Blackouts of sports events and TV shows
Nothing’s more frustrating when you look forward to a TV show or sporting event than finding out that it isn’t available in your viewing area. But sometimes your cable company or other distributor is required to block delivery of the game, event or show. It’s called a blackout, and it’s done for reasons the CRTC doesn’t control.
Broadcasters must buy the rights to televise sporting events in the areas they serve. If they haven’t bought the rights to a game or event, they must black it out. Sports teams and leagues operate under something called regional rights, where one team owns a territory and doesn’t let other teams’ games broadcast in their area.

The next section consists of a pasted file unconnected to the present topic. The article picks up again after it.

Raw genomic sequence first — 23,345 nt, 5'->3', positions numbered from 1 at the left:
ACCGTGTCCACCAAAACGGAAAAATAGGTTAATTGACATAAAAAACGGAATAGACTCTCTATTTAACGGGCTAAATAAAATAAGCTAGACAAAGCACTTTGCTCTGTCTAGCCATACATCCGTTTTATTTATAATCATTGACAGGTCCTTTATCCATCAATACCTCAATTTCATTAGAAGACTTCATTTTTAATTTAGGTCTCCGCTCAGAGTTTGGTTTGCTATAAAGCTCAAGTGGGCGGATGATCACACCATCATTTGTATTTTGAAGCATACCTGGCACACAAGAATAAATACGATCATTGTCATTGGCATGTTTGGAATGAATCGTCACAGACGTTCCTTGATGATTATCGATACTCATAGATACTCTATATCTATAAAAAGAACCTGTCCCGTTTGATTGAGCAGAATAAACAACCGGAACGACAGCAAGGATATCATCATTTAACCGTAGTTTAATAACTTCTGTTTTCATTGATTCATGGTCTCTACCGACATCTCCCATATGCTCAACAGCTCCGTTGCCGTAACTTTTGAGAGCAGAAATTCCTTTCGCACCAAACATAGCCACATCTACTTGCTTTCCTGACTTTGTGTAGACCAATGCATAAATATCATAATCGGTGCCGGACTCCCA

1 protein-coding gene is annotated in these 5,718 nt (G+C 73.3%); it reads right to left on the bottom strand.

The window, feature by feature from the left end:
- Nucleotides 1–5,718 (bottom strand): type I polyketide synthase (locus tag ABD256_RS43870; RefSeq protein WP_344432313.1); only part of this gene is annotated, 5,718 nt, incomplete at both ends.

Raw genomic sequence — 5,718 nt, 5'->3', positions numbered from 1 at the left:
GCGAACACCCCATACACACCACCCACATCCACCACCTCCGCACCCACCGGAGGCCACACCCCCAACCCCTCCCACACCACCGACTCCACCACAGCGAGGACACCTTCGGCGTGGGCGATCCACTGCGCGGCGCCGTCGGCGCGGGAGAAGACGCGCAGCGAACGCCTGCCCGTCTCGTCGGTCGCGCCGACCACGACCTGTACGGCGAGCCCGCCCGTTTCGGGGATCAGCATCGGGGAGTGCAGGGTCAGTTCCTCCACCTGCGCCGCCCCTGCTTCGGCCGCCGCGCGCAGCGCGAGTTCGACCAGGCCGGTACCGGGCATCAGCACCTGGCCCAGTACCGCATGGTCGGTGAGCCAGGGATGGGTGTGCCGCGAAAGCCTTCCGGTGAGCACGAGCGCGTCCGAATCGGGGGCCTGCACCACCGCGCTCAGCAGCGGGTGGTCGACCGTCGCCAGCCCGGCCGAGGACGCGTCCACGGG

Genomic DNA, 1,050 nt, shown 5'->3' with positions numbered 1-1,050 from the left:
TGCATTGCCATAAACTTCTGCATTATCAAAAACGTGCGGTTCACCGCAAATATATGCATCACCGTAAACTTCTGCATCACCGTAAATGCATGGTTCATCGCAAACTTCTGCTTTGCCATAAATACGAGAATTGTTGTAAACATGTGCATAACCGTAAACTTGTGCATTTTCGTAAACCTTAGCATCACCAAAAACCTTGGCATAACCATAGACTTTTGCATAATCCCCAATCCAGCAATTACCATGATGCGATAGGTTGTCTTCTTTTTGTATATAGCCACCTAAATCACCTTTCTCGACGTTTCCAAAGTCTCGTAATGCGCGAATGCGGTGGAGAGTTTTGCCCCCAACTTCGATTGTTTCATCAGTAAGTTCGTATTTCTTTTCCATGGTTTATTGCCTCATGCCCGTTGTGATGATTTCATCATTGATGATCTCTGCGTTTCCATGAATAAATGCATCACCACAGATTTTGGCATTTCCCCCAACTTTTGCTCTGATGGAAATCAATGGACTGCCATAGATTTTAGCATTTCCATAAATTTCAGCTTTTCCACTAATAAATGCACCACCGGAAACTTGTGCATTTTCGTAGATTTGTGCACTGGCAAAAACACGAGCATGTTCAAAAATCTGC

The CRTC doesn't regulate the contracts between broadcasters and event organizers, and isn't involved in the decision whether to buy rights to broadcast events.
If events that you want to watch are blacked out in your area, we suggest you:
- Contact the station or streaming service to voice your concerns
- Contact the sports organization providing the event—for example, the NHL—and let them know you want to watch the event in your area
It is in the interest of both your provider and the sports organization to keep you happy.
Other programs can be blacked out for the same reason as sports blackouts. They can also be blacked out to comply with court orders or the Canada Elections Act. These types of blackouts are rare, but they do happen.
To learn why a program is blacked out in your area, contact your television service provider.
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